Educational Psychology Service - What we do

The Educational Psychology Service has statutory functions, which includes the giving of advice about a child or young person’s additional support needs to parents/carers, educational establishments and the local authority.

Educational Psychologists (EPs) have five core functions:

  • Consultation
  • Assessment
  • Intervention
  • Training, Research

A request for assistance process is used to access the Educational Psychology Service, with further information provided in our service’s information leaflets.

The work of an educational psychologist is varied but largely consists of:

  • Development work: training and project work with education establishments and the authority, as well as undertaking research and evaluation. We also contribute to authority groups and to the development of authority policies and guidance and we provide advice to the authority and to partners.  
  • Casework: in relation to a child or young person, an educational psychologist often works indirectly through a process of consultation, providing advice to parents/carers and the team around the child. Sometimes an educational psychologist will work directly with a child or young person to help progress learning or behaviour, working in partnership with those who know the child or young person best.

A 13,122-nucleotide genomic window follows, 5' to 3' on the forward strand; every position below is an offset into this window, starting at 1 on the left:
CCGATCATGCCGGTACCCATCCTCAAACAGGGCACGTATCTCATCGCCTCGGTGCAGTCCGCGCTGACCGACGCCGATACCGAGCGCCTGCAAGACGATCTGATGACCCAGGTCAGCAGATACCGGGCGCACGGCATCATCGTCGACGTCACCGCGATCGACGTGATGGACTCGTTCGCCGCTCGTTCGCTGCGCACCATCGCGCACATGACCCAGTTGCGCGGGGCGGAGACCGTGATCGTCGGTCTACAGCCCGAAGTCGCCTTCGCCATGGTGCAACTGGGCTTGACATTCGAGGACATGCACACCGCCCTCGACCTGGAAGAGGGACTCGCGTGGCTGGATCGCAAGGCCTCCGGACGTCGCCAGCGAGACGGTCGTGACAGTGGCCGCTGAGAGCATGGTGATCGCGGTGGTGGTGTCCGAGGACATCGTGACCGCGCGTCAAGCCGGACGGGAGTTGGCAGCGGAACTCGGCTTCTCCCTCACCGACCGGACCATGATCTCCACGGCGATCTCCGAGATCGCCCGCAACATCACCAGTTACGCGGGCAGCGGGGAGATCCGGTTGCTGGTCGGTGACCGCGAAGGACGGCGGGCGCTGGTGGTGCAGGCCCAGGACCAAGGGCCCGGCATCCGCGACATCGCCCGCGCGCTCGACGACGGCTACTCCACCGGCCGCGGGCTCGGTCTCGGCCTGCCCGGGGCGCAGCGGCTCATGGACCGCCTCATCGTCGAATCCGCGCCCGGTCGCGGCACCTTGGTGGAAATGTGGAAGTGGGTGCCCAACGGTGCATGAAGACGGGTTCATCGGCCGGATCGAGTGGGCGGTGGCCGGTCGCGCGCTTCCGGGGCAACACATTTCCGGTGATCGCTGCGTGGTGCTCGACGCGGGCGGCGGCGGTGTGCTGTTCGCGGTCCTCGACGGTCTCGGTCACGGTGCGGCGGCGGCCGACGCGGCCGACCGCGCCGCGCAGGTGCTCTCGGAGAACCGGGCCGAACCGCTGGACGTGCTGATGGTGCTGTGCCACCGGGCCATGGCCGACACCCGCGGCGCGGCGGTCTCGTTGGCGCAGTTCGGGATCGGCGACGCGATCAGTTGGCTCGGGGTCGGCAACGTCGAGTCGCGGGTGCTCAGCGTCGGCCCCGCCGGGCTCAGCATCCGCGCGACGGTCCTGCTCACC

Some examples of an educational psychologist’s work are:

  • Training education staff and partners on loss, attachment, trauma and brain development.
  • Supporting the development of mindfulness in some schools, for children and young people.
  • Providing direct input with a child to support them in managing their feelings and emotions. 
  • Supporting education staff in implementing the Model for Improvement.
  • Contributing to a ‘My World’ assessment of a child’s learning if the expected progress is not being made.
  • Chairing an authority multi-agency group on mental health and wellbeing to develop an authority strategy.

See also: